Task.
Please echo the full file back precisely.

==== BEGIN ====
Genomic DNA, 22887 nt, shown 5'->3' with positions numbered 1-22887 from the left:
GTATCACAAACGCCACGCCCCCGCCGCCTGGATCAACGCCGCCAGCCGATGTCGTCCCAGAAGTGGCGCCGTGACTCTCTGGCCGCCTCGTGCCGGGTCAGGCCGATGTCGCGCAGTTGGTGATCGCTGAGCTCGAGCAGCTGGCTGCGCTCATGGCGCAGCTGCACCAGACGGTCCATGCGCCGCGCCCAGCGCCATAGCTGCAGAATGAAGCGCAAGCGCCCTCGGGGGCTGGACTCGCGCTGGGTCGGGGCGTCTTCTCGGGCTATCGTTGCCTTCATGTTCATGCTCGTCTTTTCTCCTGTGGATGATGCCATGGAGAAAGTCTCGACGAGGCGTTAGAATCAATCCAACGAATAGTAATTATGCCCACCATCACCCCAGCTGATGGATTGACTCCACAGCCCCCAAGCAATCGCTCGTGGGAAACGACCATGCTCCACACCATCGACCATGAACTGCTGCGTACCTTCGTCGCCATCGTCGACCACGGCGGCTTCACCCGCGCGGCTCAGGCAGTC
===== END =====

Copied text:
Genomic DNA, 22887 nt, shown 5'->3' with positions numbered 1-22887 from the left:
GTATCACAAACGCCACGCCCCCGCCGCCTGGATCAACGCCGCCAGCCGATGTCGTCCCAGAAGTGGCGCCGTGACTCTCTGGCCGCCTCGTGCCGGGTCAGGCCGATGTCGCGCAGTTGGTGATCGCTGAGCTCGAGCAGCTGGCTGCGCTCATGGCGCAGCTGCACCAGACGGTCCATGCGCCGCGCCCAGCGCCATAGCTGCAGAATGAAGCGCAAGCGCCCTCGGGGGCTGGACTCGCGCTGGGTCGGGGCGTCTTCTCGGGCTATCGTTGCCTTCATGTTCATGCTCGTCTTTTCTCCTGTGGATGATGCCATGGAGAAAGTCTCGACGAGGCGTTAGAATCAATCCAACGAATAGTAATTATGCCCACCATCACCCCAGCTGATGGATTGACTCCACAGCCCCCAAGCAATCGCTCGTGGGAAACGACCATGCTCCACACCATCGACCATGAACTGCTGCGTACCTTCGTCGCCATCGTCGACCACGGCGGCTTCACCCGCGCGGCTCAGGCAGTC